The median nerve is one of the main nerves in the hand. It originates as a group of nerve roots in the neck. These roots come together to form a single nerve in the arm. The median nerve goes down the arm and forearm, passes through the carpal tunnel at the wrist, and goes into the hand. The nerve provides feeling in the thumb and index, middle, and ring fingers. The nerve also controls the muscles around the base of the thumb.

The nine tendons that bend the fingers and thumb also travel through the carpal tunnel. These tendons are called flexor tendons.

Description

Carpal tunnel syndrome occurs when the tunnel becomes narrowed or when tissues surrounding the flexor tendons swell, putting pressure on the median nerve. These tissues are called the synovium. Normally, the synovium lubricates the tendons, making it easier to move your fingers.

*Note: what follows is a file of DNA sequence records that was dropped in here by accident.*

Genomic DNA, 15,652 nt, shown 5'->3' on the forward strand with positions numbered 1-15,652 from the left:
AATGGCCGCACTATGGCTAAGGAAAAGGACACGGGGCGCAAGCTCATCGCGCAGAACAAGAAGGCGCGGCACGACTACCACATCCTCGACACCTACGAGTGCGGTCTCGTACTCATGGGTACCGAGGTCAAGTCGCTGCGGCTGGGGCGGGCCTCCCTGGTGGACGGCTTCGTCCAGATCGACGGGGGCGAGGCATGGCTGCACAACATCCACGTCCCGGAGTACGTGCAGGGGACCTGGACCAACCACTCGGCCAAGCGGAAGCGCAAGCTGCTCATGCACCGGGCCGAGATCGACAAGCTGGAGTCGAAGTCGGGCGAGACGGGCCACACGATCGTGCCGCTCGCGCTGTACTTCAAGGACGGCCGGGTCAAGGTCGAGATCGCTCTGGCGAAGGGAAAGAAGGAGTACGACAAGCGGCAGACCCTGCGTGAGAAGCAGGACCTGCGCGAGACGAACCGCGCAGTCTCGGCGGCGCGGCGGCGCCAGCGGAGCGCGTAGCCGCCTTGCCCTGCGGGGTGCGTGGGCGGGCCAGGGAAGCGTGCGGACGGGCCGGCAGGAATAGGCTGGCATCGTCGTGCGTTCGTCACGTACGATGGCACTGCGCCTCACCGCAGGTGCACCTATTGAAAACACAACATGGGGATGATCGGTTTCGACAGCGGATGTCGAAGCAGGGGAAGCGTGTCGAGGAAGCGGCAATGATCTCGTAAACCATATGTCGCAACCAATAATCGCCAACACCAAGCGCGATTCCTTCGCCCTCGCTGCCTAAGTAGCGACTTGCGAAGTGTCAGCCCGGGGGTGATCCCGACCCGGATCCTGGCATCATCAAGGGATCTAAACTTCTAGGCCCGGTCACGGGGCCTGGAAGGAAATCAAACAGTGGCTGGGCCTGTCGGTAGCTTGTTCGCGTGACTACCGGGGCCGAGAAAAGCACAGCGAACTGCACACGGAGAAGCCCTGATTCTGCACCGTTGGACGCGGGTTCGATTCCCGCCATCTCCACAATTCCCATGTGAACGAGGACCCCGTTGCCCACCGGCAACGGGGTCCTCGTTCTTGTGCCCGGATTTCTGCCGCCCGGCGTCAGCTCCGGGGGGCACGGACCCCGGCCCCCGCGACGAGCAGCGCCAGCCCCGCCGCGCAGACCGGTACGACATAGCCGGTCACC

When the synovium swells, it takes up space in the carpal tunnel and, over time, crowds the nerve. This abnormal pressure on the nerve can result in pain, numbness, tingling, and weakness in the hand. 

 
Median nerve

Carpal tunnel syndrome is caused by pressure on the median nerve as it travels through the carpal tunnel.

Cause

Most cases of carpal tunnel syndrome are caused by a combination of factors. Studies show that women and older people are more likely to develop the condition.

Other risk factors for carpal tunnel syndrome include:

  • Heredity. This is likely an important factor. The carpal tunnel may be smaller in some people or there may be anatomic differences that change the amount of space for the nerve—and these traits can run in families.